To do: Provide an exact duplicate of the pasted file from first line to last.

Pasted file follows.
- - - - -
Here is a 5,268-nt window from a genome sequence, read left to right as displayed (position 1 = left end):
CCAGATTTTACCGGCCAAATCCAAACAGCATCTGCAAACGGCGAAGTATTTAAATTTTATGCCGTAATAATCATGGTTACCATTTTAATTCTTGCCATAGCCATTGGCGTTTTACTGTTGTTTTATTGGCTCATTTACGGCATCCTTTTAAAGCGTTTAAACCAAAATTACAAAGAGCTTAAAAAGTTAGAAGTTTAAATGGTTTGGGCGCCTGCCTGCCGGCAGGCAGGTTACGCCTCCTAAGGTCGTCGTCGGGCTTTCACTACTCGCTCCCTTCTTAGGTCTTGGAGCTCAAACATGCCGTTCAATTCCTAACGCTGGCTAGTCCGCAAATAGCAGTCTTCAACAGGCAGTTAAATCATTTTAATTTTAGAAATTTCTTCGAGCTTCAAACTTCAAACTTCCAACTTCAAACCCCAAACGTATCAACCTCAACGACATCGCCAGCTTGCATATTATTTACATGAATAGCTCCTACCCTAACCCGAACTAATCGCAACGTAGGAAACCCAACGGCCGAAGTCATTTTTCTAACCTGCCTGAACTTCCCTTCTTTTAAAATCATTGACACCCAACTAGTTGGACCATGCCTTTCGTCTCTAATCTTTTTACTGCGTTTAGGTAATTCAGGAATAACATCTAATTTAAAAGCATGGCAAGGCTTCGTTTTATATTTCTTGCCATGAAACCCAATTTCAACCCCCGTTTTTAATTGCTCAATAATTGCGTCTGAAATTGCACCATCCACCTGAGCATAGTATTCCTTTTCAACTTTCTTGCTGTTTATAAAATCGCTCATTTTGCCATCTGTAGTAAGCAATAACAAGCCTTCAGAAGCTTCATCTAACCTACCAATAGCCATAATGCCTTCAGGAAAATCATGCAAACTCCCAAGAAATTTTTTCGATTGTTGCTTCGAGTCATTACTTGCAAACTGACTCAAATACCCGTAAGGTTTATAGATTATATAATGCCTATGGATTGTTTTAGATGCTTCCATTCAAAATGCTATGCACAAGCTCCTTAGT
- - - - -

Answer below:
Here is a 5,268-nt window from a genome sequence, read left to right as displayed (position 1 = left end):
CCAGATTTTACCGGCCAAATCCAAACAGCATCTGCAAACGGCGAAGTATTTAAATTTTATGCCGTAATAATCATGGTTACCATTTTAATTCTTGCCATAGCCATTGGCGTTTTACTGTTGTTTTATTGGCTCATTTACGGCATCCTTTTAAAGCGTTTAAACCAAAATTACAAAGAGCTTAAAAAGTTAGAAGTTTAAATGGTTTGGGCGCCTGCCTGCCGGCAGGCAGGTTACGCCTCCTAAGGTCGTCGTCGGGCTTTCACTACTCGCTCCCTTCTTAGGTCTTGGAGCTCAAACATGCCGTTCAATTCCTAACGCTGGCTAGTCCGCAAATAGCAGTCTTCAACAGGCAGTTAAATCATTTTAATTTTAGAAATTTCTTCGAGCTTCAAACTTCAAACTTCCAACTTCAAACCCCAAACGTATCAACCTCAACGACATCGCCAGCTTGCATATTATTTACATGAATAGCTCCTACCCTAACCCGAACTAATCGCAACGTAGGAAACCCAACGGCCGAAGTCATTTTTCTAACCTGCCTGAACTTCCCTTCTTTTAAAATCATTGACACCCAACTAGTTGGACCATGCCTTTCGTCTCTAATCTTTTTACTGCGTTTAGGTAATTCAGGAATAACATCTAATTTAAAAGCATGGCAAGGCTTCGTTTTATATTTCTTGCCATGAAACCCAATTTCAACCCCCGTTTTTAATTGCTCAATAATTGCGTCTGAAATTGCACCATCCACCTGAGCATAGTATTCCTTTTCAACTTTCTTGCTGTTTATAAAATCGCTCATTTTGCCATCTGTAGTAAGCAATAACAAGCCTTCAGAAGCTTCATCTAACCTACCAATAGCCATAATGCCTTCAGGAAAATCATGCAAACTCCCAAGAAATTTTTTCGATTGTTGCTTCGAGTCATTACTTGCAAACTGACTCAAATACCCGTAAGGTTTATAGATTATATAATGCCTATGGATTGTTTTAGATGCTTCCATTCAAAATGCTATGCACAAGCTCCTTAGT